NAGASAKI HARBOUR WITH THE DUTCH FACTORY OF DEJIMA
“Hishū Nagasaki zu”, woodcut print with original colours published in 1821 by Bunkindō, one of the four largest publishing houses for Nagasaki-e in the Edo period. Size 61,3 x 86,7 cm.
The map is oriented diagonally, with straight North pointing to the upper right corner of the map. This allows an aesthetically pleasing depiction of the ships horizontally entering and exiting the port. The orientation places the Dutch factory Dejima (築島), a fan-shaped island, in the centre of the map as its subject. Next to the Dutch factory, the map shows also the Chinese factory. At the bottom left there is a chart describing the distances from Nagasaki to various city centres. These calculations include the distances travelled by land and by sea. It states for instance, that the distance from Nagasaki to Osaka is 197 ri (Japanese miles) by land, and 235 ri by sea.
After the expulsion of the Portuguese from Japan, only Chinese and Dutch ships were allowed to come to Japan, and Nagasaki was the only harbour they were allowed to enter. Dejima became the factory ground for the Dutch East India Company (VOC) in 1641. Dejima was Japan’s sole contact with Europe until the late 1850s.
The island on the map is not illustrated in great detail, but one can identify a Dutch flag and fence surrounding the perimeters of the island, and the single bridge that connects the trading post to the mainland. At this point in time, the island was made up of warehouses, and some residential housing, as illustrated by the shaded blocks and roofed houses. Life on Dejima was monotonous. The Dutch residence had to abide by strict rules, and special permission was required to leave the island.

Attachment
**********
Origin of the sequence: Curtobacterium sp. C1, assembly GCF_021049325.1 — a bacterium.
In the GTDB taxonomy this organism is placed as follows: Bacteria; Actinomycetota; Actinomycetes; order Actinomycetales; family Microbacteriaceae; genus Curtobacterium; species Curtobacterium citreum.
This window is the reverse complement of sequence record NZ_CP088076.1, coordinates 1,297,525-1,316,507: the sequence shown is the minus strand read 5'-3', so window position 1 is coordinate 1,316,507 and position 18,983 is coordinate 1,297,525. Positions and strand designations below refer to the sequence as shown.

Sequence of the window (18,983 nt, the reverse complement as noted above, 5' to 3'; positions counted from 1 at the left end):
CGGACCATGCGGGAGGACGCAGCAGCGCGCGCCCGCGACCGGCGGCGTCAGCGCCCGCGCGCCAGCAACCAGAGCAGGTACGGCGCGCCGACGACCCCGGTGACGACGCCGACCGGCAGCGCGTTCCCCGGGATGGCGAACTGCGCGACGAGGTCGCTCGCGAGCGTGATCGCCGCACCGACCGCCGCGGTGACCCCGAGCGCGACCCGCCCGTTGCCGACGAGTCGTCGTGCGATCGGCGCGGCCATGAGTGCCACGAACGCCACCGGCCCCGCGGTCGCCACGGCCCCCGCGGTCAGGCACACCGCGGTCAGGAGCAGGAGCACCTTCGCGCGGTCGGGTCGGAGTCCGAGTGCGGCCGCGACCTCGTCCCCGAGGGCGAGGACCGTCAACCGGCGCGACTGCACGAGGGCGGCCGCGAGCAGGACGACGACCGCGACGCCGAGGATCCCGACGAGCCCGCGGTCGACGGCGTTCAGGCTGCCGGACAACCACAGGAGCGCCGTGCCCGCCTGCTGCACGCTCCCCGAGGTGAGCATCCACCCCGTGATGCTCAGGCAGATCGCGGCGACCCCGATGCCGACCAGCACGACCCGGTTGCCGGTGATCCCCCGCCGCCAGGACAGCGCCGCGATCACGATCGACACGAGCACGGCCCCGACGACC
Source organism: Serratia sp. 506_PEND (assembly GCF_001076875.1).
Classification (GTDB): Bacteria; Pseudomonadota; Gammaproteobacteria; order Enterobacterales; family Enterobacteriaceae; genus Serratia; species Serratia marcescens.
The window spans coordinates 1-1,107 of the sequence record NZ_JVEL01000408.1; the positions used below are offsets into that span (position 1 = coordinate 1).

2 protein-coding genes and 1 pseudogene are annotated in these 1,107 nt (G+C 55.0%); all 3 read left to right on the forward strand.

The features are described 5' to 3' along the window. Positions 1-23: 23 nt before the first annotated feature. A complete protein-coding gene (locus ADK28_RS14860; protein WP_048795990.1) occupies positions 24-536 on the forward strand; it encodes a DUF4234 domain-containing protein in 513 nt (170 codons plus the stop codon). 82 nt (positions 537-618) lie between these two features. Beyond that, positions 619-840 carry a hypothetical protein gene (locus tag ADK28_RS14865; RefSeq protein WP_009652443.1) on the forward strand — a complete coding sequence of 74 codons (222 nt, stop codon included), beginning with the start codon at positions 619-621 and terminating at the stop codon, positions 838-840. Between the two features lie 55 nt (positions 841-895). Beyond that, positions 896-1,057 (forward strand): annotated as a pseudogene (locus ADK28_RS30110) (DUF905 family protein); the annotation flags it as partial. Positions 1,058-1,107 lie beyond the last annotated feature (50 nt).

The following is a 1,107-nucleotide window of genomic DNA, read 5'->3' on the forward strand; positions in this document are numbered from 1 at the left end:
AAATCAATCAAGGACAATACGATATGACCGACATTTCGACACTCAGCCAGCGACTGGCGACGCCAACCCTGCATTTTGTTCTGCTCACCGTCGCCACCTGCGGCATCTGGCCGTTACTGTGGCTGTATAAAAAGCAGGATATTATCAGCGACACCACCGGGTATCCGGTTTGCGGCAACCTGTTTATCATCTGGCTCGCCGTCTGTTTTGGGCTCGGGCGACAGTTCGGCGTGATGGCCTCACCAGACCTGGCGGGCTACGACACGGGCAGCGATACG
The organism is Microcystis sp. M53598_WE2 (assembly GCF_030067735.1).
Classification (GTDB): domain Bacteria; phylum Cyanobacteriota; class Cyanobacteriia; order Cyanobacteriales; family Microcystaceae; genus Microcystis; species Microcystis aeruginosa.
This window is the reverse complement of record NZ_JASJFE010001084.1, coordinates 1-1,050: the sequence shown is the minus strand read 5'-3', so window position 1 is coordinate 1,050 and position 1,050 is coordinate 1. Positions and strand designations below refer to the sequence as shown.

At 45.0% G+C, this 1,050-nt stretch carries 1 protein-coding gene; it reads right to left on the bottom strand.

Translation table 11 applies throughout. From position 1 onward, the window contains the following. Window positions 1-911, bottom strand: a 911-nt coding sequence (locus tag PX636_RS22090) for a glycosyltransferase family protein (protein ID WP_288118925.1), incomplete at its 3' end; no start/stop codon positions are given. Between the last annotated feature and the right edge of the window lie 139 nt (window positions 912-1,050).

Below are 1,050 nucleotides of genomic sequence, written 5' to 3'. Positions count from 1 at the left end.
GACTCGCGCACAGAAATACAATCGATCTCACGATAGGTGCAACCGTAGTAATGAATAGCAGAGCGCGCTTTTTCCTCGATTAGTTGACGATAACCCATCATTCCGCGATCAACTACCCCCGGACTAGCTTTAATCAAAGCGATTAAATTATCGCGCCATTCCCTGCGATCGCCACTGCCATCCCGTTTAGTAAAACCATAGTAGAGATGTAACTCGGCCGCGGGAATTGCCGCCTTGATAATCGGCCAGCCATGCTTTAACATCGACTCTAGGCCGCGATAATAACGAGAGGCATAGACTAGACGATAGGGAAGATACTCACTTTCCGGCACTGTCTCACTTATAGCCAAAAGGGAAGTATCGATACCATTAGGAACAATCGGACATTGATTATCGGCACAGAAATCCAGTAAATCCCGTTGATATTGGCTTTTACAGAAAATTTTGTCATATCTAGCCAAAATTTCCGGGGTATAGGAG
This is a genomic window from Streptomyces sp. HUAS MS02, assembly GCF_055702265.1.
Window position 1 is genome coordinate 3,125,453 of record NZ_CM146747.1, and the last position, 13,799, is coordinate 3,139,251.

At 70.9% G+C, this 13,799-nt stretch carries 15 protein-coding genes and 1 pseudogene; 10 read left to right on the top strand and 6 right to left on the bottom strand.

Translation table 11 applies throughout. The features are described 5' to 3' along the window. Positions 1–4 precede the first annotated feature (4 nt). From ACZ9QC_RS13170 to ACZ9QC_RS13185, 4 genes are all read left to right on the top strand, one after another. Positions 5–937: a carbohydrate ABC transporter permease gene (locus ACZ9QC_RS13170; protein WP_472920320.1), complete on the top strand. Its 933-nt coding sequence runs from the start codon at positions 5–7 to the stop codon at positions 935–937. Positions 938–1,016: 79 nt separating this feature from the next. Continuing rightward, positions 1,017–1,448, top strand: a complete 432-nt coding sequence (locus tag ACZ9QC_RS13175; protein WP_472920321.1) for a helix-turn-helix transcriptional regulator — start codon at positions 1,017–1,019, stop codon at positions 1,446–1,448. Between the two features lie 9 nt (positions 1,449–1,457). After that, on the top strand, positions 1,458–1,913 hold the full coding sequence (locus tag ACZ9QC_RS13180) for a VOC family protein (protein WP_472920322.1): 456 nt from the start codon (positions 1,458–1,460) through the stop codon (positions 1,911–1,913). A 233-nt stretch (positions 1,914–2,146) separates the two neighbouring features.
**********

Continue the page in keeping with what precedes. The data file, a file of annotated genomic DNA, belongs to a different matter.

A somewhat smaller second revised version of the map was published 40 years later, in the late 1860s, when more international traders had settled in Nagasaki.
This is so-called Nagasaki-e print, a type of print that is depicting particular characteristics of Nagasaki, is a woodblock print that became popular in the Edo period. They often depict foreigners or foreign objects, such as ships. These prints satiate the curiosity the Japanese held towards foreigners on their land, and were often bought by Japanese travellers during their stay to Nagasaki.